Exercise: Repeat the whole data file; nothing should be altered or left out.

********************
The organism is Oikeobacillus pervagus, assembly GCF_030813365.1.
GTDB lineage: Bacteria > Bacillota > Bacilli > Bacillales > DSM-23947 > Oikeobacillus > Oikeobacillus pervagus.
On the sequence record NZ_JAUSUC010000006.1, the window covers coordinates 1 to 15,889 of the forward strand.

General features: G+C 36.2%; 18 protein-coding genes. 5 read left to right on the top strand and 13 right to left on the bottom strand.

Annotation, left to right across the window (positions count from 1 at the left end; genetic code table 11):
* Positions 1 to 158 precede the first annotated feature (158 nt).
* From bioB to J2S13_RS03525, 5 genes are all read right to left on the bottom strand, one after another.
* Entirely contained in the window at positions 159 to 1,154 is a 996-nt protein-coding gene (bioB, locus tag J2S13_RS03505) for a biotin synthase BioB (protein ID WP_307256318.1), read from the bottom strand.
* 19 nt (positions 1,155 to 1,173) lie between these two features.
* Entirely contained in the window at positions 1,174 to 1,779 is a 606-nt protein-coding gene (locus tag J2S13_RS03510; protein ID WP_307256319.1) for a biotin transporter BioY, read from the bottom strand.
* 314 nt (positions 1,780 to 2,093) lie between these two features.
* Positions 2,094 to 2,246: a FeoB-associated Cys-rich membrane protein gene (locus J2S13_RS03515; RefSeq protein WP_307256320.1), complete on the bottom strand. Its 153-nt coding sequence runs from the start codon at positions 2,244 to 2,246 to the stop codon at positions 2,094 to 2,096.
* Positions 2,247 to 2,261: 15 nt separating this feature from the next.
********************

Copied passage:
The organism is Oikeobacillus pervagus, assembly GCF_030813365.1.
GTDB lineage: Bacteria > Bacillota > Bacilli > Bacillales > DSM-23947 > Oikeobacillus > Oikeobacillus pervagus.
On the sequence record NZ_JAUSUC010000006.1, the window covers coordinates 1 to 15,889 of the forward strand.

General features: G+C 36.2%; 18 protein-coding genes. 5 read left to right on the top strand and 13 right to left on the bottom strand.

Annotation, left to right across the window (positions count from 1 at the left end; genetic code table 11):
* Positions 1 to 158 precede the first annotated feature (158 nt).
* From bioB to J2S13_RS03525, 5 genes are all read right to left on the bottom strand, one after another.
* Entirely contained in the window at positions 159 to 1,154 is a 996-nt protein-coding gene (bioB, locus tag J2S13_RS03505) for a biotin synthase BioB (protein ID WP_307256318.1), read from the bottom strand.
* 19 nt (positions 1,155 to 1,173) lie between these two features.
* Entirely contained in the window at positions 1,174 to 1,779 is a 606-nt protein-coding gene (locus tag J2S13_RS03510; protein ID WP_307256319.1) for a biotin transporter BioY, read from the bottom strand.
* 314 nt (positions 1,780 to 2,093) lie between these two features.
* Positions 2,094 to 2,246: a FeoB-associated Cys-rich membrane protein gene (locus J2S13_RS03515; RefSeq protein WP_307256320.1), complete on the bottom strand. Its 153-nt coding sequence runs from the start codon at positions 2,244 to 2,246 to the stop codon at positions 2,094 to 2,096.
* Positions 2,247 to 2,261: 15 nt separating this feature from the next.